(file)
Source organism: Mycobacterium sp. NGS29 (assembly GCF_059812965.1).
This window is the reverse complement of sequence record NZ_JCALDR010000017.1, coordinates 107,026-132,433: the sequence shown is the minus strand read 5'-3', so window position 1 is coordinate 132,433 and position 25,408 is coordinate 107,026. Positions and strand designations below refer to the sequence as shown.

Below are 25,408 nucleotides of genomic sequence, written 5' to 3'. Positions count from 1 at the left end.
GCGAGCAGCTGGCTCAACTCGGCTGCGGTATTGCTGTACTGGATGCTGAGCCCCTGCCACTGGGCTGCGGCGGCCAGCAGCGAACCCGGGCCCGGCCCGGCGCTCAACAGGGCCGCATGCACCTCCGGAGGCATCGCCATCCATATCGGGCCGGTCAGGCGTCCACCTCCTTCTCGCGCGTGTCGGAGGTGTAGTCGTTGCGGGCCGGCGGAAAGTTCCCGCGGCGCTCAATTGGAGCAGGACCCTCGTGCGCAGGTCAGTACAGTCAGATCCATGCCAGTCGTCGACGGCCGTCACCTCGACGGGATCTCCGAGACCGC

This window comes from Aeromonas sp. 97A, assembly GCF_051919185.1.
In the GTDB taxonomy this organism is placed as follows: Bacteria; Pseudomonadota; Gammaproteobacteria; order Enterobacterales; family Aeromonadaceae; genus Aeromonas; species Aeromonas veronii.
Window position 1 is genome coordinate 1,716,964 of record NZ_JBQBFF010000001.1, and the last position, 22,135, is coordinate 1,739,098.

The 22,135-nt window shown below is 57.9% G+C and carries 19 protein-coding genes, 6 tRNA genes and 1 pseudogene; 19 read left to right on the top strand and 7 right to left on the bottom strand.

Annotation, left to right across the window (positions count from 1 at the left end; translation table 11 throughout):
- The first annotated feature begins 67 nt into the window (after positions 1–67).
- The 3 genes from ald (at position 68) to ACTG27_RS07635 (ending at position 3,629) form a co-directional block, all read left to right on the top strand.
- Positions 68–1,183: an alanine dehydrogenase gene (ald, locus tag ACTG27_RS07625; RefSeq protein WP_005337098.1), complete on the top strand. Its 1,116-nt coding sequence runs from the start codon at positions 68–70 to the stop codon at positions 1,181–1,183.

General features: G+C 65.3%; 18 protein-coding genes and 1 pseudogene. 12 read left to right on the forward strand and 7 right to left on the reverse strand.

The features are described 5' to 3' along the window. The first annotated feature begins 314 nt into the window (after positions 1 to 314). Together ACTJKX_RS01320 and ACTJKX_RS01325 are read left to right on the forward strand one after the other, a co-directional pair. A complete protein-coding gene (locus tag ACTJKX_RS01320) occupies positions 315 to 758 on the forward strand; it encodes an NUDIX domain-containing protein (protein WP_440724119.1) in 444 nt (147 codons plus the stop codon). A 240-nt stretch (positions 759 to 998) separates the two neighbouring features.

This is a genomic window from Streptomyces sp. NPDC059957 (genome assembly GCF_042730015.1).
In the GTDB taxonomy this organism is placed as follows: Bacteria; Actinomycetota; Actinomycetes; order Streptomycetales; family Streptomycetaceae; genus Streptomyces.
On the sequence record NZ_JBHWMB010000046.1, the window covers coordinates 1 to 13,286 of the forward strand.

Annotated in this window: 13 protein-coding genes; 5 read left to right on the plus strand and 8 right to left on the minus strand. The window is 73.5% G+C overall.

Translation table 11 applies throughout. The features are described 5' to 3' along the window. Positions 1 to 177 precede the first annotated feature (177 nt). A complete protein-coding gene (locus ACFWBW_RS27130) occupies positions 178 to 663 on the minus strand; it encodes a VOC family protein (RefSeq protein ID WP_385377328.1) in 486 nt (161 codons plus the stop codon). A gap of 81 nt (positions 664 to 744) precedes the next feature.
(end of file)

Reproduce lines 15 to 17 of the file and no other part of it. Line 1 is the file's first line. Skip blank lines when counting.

This is a genomic window from Streptomyces sp. NPDC059957 (genome assembly GCF_042730015.1).
In the GTDB taxonomy this organism is placed as follows: Bacteria; Actinomycetota; Actinomycetes; order Streptomycetales; family Streptomycetaceae; genus Streptomyces.
On the sequence record NZ_JBHWMB010000046.1, the window covers coordinates 1 to 13,286 of the forward strand.